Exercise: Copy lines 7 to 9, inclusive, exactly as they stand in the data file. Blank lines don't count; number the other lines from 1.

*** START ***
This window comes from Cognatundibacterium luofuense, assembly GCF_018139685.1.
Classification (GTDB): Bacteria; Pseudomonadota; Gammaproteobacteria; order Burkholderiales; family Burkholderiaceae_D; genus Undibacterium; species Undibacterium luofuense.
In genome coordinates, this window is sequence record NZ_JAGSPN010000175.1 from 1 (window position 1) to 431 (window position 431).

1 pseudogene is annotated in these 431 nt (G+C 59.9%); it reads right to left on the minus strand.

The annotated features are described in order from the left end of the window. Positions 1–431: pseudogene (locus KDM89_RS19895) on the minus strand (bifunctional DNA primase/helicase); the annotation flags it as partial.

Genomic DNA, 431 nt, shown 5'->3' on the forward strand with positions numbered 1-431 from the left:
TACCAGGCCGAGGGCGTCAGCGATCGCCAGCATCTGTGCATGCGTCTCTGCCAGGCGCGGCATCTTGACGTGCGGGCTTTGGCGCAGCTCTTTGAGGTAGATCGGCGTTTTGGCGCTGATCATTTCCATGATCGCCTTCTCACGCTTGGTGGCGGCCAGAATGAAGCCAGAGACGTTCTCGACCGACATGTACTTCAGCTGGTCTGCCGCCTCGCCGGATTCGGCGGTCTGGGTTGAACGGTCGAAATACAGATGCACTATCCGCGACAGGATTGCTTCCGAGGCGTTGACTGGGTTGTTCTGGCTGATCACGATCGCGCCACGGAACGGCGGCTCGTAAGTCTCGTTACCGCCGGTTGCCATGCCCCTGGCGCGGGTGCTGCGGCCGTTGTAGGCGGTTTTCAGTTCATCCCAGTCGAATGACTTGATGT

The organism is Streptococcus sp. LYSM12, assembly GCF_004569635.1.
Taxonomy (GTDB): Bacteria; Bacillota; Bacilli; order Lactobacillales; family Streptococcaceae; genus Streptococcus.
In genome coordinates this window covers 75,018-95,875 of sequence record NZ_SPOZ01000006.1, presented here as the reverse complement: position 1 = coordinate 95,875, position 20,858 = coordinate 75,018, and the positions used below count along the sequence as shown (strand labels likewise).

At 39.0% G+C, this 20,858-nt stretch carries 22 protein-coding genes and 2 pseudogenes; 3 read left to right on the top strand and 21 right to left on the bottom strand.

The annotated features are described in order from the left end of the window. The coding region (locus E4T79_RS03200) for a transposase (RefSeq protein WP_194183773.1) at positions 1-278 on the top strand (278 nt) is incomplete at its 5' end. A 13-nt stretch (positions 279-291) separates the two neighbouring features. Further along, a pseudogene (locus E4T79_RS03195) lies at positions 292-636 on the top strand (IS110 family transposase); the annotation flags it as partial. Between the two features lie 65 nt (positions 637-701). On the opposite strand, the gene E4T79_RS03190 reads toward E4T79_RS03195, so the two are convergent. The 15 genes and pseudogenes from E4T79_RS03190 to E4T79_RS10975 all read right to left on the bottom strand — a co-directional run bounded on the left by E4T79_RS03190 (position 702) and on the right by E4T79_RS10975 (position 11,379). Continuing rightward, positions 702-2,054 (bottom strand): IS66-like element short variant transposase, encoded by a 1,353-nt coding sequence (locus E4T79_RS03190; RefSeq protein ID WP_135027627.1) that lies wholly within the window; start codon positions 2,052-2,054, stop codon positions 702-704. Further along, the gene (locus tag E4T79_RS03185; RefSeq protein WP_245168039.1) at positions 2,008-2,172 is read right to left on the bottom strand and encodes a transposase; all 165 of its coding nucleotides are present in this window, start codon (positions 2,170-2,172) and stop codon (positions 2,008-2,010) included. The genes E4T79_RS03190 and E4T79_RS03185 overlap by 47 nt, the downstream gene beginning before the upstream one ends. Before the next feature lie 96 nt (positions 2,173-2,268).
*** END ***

TACCAGGCCGAGGGCGTCAGCGATCGCCAGCATCTGTGCATGCGTCTCTGCCAGGCGCGGCATCTTGACGTGCGGGCTTTGGCGCAGCTCTTTGAGGTAGATCGGCGTTTTGGCGCTGATCATTTCCATGATCGCCTTCTCACGCTTGGTGGCGGCCAGAATGAAGCCAGAGACGTTCTCGACCGACATGTACTTCAGCTGGTCTGCCGCCTCGCCGGATTCGGCGGTCTGGGTTGAACGGTCGAAATACAGATGCACTATCCGCGACAGGATTGCTTCCGAGGCGTTGACTGGGTTGTTCTGGCTGATCACGATCGCGCCACGGAACGGCGGCTCGTAAGTCTCGTTACCGCCGGTTGCCATGCCCCTGGCGCGGGTGCTGCGGCCGTTGTAGGCGGTTTTCAGTTCATCCCAGTCGAATGACTTGATGT

The organism is Streptococcus sp. LYSM12, assembly GCF_004569635.1.
Taxonomy (GTDB): Bacteria; Bacillota; Bacilli; order Lactobacillales; family Streptococcaceae; genus Streptococcus.